Theatre: Guaranteed! / Lend Me A Tenor

Guaranteed-A4-image-NEW-LOW-RES-Apr-13-724x1024Guaranteed!

A play about how the banking crisis cost the Irish taxpayer €64 billion (an outright tragedy in other words!) will take to the stage at The Lime Tree Theatre this Sunday night (November 17).

Guaranteed! Was written by Colin Murphy and will be directed by Conall Morrison. Following the sold out and critically acclaimed run earlier this year, the play by Fishamble: The New Play Company is now back on tour by popular demand.

Anyone trying to sift through the massive amount of material on the subject might quickly become overwhelmed and disheartened but Mr Murphy aims to portray all the main events surrounding the crisis using actors and decipher it all using active audience engagement.

In his own words: “People want accountability, and they’re afraid they’re not going to get it. But what if accountability was something they could contribute to themselves? Picture a packed “town hall” meeting in a local venue – say the Lime Tree Theatre. Fed up waiting for a public banking inquiry, a group of locals has decided to hold one themselves.”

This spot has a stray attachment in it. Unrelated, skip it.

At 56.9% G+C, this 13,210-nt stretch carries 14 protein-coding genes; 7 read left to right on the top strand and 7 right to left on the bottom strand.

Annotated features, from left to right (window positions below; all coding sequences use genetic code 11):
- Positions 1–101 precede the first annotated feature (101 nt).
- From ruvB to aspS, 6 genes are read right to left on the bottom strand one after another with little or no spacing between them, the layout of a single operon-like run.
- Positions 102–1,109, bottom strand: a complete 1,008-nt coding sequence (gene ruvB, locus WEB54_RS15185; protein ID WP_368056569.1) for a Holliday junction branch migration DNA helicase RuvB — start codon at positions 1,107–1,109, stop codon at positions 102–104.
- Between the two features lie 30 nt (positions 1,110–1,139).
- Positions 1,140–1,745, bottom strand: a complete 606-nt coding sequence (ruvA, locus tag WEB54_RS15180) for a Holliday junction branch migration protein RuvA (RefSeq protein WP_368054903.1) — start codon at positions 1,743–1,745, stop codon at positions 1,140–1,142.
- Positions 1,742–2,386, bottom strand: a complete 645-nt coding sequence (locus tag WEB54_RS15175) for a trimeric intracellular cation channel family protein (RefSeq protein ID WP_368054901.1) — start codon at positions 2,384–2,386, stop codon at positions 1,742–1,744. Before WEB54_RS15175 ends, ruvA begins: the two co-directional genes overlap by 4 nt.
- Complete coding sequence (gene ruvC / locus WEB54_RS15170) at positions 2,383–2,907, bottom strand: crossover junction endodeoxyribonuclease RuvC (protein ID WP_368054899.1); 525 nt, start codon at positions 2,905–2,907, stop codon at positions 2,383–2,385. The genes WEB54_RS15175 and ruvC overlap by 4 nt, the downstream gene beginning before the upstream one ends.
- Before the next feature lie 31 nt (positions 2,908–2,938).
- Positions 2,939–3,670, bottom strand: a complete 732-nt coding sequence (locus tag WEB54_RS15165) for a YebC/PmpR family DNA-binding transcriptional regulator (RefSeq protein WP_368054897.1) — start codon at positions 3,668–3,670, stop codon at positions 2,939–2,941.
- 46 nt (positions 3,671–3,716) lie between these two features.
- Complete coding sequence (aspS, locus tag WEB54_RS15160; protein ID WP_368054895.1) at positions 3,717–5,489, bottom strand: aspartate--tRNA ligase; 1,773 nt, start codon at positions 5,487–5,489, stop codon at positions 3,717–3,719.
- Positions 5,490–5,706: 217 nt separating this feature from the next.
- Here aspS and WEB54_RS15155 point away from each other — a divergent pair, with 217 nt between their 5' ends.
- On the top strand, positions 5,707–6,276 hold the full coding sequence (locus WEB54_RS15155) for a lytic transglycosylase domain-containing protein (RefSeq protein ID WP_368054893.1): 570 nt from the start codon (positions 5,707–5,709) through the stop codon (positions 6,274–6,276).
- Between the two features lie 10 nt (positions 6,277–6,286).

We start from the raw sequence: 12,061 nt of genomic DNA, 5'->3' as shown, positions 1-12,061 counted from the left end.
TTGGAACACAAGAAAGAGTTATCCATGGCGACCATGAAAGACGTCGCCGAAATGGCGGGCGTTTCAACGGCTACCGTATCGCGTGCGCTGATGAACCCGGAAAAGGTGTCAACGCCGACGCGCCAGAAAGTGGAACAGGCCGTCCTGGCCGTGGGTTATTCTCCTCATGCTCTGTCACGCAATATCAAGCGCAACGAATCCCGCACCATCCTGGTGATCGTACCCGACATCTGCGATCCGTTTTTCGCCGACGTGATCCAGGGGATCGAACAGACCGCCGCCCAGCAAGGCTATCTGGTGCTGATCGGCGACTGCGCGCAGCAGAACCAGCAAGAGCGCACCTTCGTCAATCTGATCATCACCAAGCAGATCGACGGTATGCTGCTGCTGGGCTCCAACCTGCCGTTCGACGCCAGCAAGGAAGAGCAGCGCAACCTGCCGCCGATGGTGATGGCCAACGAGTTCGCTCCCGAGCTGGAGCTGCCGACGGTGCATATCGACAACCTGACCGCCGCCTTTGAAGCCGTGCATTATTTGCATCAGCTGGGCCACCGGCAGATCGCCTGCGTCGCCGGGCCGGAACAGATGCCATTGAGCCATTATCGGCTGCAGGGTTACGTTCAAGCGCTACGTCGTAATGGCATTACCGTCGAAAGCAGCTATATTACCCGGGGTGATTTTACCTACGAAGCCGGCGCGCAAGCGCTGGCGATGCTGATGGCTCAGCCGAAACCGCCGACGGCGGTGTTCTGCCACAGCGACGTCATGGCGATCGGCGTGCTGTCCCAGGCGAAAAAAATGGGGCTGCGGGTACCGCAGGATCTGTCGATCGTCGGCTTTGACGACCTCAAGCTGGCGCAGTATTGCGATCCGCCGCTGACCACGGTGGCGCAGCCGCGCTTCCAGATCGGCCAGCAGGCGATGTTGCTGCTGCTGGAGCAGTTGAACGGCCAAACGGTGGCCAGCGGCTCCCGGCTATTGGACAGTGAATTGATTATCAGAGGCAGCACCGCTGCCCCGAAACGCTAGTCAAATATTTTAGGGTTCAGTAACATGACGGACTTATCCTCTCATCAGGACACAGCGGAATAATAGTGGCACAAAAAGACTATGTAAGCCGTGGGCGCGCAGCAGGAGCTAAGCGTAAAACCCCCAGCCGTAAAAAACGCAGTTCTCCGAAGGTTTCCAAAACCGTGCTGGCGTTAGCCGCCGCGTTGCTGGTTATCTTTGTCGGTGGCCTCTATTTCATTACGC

“Wait!” someone shouts. “Let’s stage it! With a group of actors. Maybe it’ll make more sense if we can see it happening before us. We can start at the beginning and make scene out of all the important moments. Maybe then it’ll make sense.”

“In Guaranteed!, the play I have written about the bank guarantee, we’ve tried to short-cut this approach. The play is based on my investigation of the banking crisis and aims to tell that story as clearly and concisely as possible.”

The first two acts display key events in the timeline and “like any good tragedy, we know what’s going to happen. The drama lies in seeing the characters trying to escape or ignore that fate, even as their actions bring it closer”.

In the third act, a small panel comes on stage to discuss and debate with the audience. It will be chaired by Dr Stephen Kinsella, Senior Lecturer in Economics at the University of Limerick; Dr Donal Donovan, former Deputy Director at the IMF and Adjunct Professor at UL; Dr Niamh Hourigan, Senior Lecturer and Head of Graduate Studies in Sociology at University College Cork and Donal O’Donovan, Business Reporter with the Irish Independent.

As Mr Murphy added: “This is a key part of this “citizens’ inquiry”. In the play, the actors took the place of witnesses, telling us what happened. Now the audience takes the place of the jury. And the panel take the place of the barristers, helping the audience sift through the evidence.”

“It won’t get us back any of the €64 billion. But it may just help people understand how that decision was made. (It may, surprisingly, make people laugh along the way.) And that may provoke them to lean in, rather than lean out – to help make sure nothing like this ever happens again.”